Is e-filing really a much better way to file your taxes?
Americans and the IRS might not agree about everything, but they are largely on the same page when it comes to e-filing individual income tax returns.
Nearly all individual income tax returns submitted to the IRS are e-filed.
If you e-file your federal income tax return, you conserve the IRS cash because its employees do not need to spend time manually processing your return. In return, you can find any refund you’re owed faster, particularly if you have it directly deposited to your bank account.
But what about safety? And can electronic filing really give you access to all the forms you might need if you’ve got a complex tax situation? Are there ever situations when you can not e-file? Let’s look at the benefits of e-filing, and if it may be the best filing option for your needs.
If you’re thinking about e-filing, some of the advantages include:
- Quick affirmation your forms are obtained: The IRS will affirm a tax filing was received within one day of digital submission. For paper filers, the IRS doesn’t send any acknowledgment your forms have arrived safely.
Timely refunds: When you publish a paper filing, it may take six to eight months to be given a tax refund. With e-filing, you are going to get your money in three weeks or less. Choosing direct deposit may also speed up the refund procedure.
Reduced likelihood of errors: According to the IRS, there is approximately a 1 percent error rate on e-filed returns, compared with a 20% rate of errors on paper filings. The IRS also provides more information on issues discovered on e-filed yields compared with paper returns.
Simple payment process: If you owe the IRS money, it is simpler to pay at your convenience when you e-file. It’s possible to submit returns early and pay afterwards if necessary, provided that you pay by the April 15 filing deadline. And you can schedule electronic funds transfers to easily send the IRS what you owe on a date of your choosing again, as long as the IRS receives your payment by Tax Day. Additionally you have the choice to pay your balance by using the IRS Immediate pay service from the checking account or savings account, submitting a credit card through a payment processor for a commission, or paying by check or money order.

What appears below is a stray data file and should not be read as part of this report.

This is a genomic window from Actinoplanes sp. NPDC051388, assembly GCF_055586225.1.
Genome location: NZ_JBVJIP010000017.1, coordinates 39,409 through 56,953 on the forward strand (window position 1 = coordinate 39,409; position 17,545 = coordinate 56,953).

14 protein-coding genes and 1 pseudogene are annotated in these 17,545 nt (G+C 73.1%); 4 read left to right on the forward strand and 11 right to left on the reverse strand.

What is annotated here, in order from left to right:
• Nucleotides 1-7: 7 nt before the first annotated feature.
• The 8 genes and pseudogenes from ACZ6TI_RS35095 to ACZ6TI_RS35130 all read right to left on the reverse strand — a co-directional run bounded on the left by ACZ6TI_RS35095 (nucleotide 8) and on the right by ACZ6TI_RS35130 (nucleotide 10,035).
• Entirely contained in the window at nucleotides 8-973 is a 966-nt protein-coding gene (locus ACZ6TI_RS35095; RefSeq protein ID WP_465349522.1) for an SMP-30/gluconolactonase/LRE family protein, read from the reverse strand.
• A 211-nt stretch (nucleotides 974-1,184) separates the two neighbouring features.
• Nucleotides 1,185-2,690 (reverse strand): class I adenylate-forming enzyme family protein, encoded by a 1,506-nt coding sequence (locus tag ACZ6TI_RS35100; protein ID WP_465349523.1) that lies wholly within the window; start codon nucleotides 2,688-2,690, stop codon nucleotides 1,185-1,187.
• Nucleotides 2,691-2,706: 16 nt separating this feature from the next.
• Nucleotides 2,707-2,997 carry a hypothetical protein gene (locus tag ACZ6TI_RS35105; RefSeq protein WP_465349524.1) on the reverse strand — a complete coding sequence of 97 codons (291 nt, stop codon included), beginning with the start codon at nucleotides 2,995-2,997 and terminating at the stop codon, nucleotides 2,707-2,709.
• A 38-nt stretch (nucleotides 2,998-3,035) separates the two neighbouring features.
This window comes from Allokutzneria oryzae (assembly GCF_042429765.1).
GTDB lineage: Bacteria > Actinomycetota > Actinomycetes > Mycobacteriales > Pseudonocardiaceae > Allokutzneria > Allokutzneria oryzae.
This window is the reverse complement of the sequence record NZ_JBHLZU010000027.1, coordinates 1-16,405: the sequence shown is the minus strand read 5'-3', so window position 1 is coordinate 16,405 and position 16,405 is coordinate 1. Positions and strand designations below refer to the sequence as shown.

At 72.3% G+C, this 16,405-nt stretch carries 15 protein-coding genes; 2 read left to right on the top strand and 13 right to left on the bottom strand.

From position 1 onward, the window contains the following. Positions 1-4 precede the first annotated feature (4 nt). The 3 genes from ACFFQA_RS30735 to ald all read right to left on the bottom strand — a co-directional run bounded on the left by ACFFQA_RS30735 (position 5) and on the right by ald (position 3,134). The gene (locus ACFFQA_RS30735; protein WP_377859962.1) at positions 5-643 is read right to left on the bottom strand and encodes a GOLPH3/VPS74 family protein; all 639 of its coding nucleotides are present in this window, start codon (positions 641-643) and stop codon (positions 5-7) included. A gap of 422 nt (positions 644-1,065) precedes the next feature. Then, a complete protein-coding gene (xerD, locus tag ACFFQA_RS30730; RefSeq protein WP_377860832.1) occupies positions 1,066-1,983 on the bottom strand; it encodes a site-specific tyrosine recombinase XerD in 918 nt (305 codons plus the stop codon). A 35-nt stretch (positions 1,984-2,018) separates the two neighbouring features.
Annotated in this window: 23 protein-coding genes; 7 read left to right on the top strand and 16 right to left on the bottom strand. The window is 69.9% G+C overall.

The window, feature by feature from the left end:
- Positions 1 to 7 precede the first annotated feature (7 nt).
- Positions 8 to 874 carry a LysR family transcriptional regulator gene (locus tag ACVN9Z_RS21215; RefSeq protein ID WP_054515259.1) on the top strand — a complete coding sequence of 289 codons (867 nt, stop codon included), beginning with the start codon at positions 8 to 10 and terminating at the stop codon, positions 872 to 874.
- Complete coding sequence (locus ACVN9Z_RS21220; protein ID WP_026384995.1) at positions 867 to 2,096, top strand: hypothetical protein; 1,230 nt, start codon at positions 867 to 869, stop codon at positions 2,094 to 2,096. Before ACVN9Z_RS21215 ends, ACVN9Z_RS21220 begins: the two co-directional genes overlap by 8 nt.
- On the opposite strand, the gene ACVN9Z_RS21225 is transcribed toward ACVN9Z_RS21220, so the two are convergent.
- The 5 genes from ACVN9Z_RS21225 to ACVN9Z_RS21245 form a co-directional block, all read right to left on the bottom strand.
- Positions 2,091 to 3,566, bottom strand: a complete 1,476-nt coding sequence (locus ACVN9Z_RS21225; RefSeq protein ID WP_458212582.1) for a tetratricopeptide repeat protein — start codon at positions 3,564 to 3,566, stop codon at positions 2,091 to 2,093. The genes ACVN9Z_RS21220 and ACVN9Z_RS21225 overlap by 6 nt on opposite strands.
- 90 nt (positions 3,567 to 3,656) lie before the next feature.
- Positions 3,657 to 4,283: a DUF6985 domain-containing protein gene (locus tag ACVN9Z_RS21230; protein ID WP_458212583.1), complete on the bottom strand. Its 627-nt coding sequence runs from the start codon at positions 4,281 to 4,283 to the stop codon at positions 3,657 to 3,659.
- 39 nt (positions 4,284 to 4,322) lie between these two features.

Digital storage of tax information: Submitting returns electronically means there’s an electronic backup of your tax documents. If something happens to your paperwork, then you will have an electronic backup.
The good news: Most taxpayers do decide to e-file and get those benefits — and the process of doing so is easy.
How to e-file a tax return?
You have four options for submitting an electronically filed tax return to the IRS.
- Use IRS Free File: If your adjusted gross income is $72,000 or less you could have the ability to use the IRS Free File program.
- Free File Fillable Types — If your income is more than $72,000 and you are comfortable doing your earnings without help, you can use Free File Fillable Forms from the IRS. The forms do the math for you and offer basic advice. You can only do your federal return with these kinds.
- Utilize an online tax preparation tax or service software: Tax preparation software and online filing services are alternatives. These options are an easy way to complete and e-file your forms. Some applications suppliers charge for their programs, Some are liberated. The software asks you simple questions about your own life and financing to steer you through the completion of your types.
- Get free, in-person tax aid: In most states, you can find volunteers to help prepare and e-file returns. But eligibility for free aid is normally restricted based on income, and a few services cater to particular demographic groups. By way of example, Tax Counseling for the Elderly programs focus primarily on helping filers who are 60 and older.
- Hire a paid preparer: Paid tax preparers, including CPAs, can e-file returns for you if they’re licensed IRS e-file providers. The IRS maintains a database of licensed providers, but you should be aware this option is likely to be the most costly one.
Using online tax prep software is far and away the favored approach of the majority of taxpayers. In fact, the IRS says it expected more than four in five tax returns to be submitted through tax return prep software.
Is e-filing really secure?
While e-filing is convenient, you may worry about security — particularly with all these data breaches. But experts agree this isn’t an issue which should dissuade you from e-filing.
“In fact, it can be more secure than paper filing since you’re sending your personal information through an encrypted network rather than exposing your information in the mail.”
Dennis Chow, vice president of data security at SCIS Security, explains that the IRS has set safety measures in place to keep your information secure. “Vendors typically utilize IRS specific APIs that need token sessions,” Chow says. “All this can be routed over TLS encrypted connections.”
It is important to employ a trusted service that will assist you file your taxes. Chow advises not to e-file on a public computer or use an internet connection which isn’t confidential.
For most taxpayers, it is sensible to e-file a return since it is the most convenient way to submit your tax information to the IRS and it allows for timely refunds and easy payment options. Just make sure to use tax planning software from a trusted source, so you can make certain the information which you supply to transmit to the IRS will be kept secure.